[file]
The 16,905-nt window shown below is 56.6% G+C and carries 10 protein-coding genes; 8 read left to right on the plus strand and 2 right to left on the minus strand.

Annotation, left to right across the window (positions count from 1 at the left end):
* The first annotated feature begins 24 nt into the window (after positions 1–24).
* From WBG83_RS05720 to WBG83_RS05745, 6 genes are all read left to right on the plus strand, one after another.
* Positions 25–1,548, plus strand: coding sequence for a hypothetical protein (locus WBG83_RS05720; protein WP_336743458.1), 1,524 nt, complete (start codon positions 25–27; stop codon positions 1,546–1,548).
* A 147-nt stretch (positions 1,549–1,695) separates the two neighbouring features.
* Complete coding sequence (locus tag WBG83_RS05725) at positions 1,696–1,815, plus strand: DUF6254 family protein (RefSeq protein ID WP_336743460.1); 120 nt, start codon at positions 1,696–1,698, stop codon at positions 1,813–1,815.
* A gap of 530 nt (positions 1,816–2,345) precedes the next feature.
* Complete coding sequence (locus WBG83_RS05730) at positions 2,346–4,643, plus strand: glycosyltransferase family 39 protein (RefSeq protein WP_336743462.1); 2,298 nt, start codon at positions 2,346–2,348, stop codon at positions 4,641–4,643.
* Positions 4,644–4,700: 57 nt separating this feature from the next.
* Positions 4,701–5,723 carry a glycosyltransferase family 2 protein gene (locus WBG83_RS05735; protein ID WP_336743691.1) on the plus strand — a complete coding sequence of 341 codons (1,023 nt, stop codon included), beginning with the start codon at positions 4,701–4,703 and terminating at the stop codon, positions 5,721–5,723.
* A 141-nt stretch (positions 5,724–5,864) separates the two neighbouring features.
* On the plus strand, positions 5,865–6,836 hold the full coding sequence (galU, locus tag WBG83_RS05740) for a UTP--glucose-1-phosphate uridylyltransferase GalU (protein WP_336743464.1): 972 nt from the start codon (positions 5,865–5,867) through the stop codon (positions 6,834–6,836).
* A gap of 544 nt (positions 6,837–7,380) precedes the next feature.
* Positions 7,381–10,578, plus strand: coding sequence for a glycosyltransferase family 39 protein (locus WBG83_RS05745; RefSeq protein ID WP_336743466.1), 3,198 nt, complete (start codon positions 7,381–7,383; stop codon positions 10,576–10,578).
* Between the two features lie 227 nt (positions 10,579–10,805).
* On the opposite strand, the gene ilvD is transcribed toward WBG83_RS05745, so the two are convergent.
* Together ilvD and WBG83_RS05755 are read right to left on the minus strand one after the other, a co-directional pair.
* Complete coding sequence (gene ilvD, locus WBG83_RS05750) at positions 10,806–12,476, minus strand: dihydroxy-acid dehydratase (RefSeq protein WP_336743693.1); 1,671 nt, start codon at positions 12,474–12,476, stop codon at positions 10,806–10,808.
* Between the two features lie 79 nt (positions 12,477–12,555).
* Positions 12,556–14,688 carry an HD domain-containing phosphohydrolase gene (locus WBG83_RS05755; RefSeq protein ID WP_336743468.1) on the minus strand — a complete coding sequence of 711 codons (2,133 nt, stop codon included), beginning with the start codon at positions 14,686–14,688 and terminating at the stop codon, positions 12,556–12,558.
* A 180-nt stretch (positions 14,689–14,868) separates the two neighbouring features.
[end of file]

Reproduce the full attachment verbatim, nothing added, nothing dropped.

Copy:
The 16,905-nt window shown below is 56.6% G+C and carries 10 protein-coding genes; 8 read left to right on the plus strand and 2 right to left on the minus strand.

Annotation, left to right across the window (positions count from 1 at the left end):
* The first annotated feature begins 24 nt into the window (after positions 1–24).
* From WBG83_RS05720 to WBG83_RS05745, 6 genes are all read left to right on the plus strand, one after another.
* Positions 25–1,548, plus strand: coding sequence for a hypothetical protein (locus WBG83_RS05720; protein WP_336743458.1), 1,524 nt, complete (start codon positions 25–27; stop codon positions 1,546–1,548).
* A 147-nt stretch (positions 1,549–1,695) separates the two neighbouring features.
* Complete coding sequence (locus tag WBG83_RS05725) at positions 1,696–1,815, plus strand: DUF6254 family protein (RefSeq protein ID WP_336743460.1); 120 nt, start codon at positions 1,696–1,698, stop codon at positions 1,813–1,815.
* A gap of 530 nt (positions 1,816–2,345) precedes the next feature.
* Complete coding sequence (locus WBG83_RS05730) at positions 2,346–4,643, plus strand: glycosyltransferase family 39 protein (RefSeq protein WP_336743462.1); 2,298 nt, start codon at positions 2,346–2,348, stop codon at positions 4,641–4,643.
* Positions 4,644–4,700: 57 nt separating this feature from the next.
* Positions 4,701–5,723 carry a glycosyltransferase family 2 protein gene (locus WBG83_RS05735; protein ID WP_336743691.1) on the plus strand — a complete coding sequence of 341 codons (1,023 nt, stop codon included), beginning with the start codon at positions 4,701–4,703 and terminating at the stop codon, positions 5,721–5,723.
* A 141-nt stretch (positions 5,724–5,864) separates the two neighbouring features.
* On the plus strand, positions 5,865–6,836 hold the full coding sequence (galU, locus tag WBG83_RS05740) for a UTP--glucose-1-phosphate uridylyltransferase GalU (protein WP_336743464.1): 972 nt from the start codon (positions 5,865–5,867) through the stop codon (positions 6,834–6,836).
* A gap of 544 nt (positions 6,837–7,380) precedes the next feature.
* Positions 7,381–10,578, plus strand: coding sequence for a glycosyltransferase family 39 protein (locus WBG83_RS05745; RefSeq protein ID WP_336743466.1), 3,198 nt, complete (start codon positions 7,381–7,383; stop codon positions 10,576–10,578).
* Between the two features lie 227 nt (positions 10,579–10,805).
* On the opposite strand, the gene ilvD is transcribed toward WBG83_RS05745, so the two are convergent.
* Together ilvD and WBG83_RS05755 are read right to left on the minus strand one after the other, a co-directional pair.
* Complete coding sequence (gene ilvD, locus WBG83_RS05750) at positions 10,806–12,476, minus strand: dihydroxy-acid dehydratase (RefSeq protein WP_336743693.1); 1,671 nt, start codon at positions 12,474–12,476, stop codon at positions 10,806–10,808.
* Between the two features lie 79 nt (positions 12,477–12,555).
* Positions 12,556–14,688 carry an HD domain-containing phosphohydrolase gene (locus WBG83_RS05755; RefSeq protein ID WP_336743468.1) on the minus strand — a complete coding sequence of 711 codons (2,133 nt, stop codon included), beginning with the start codon at positions 14,686–14,688 and terminating at the stop codon, positions 12,556–12,558.
* A 180-nt stretch (positions 14,689–14,868) separates the two neighbouring features.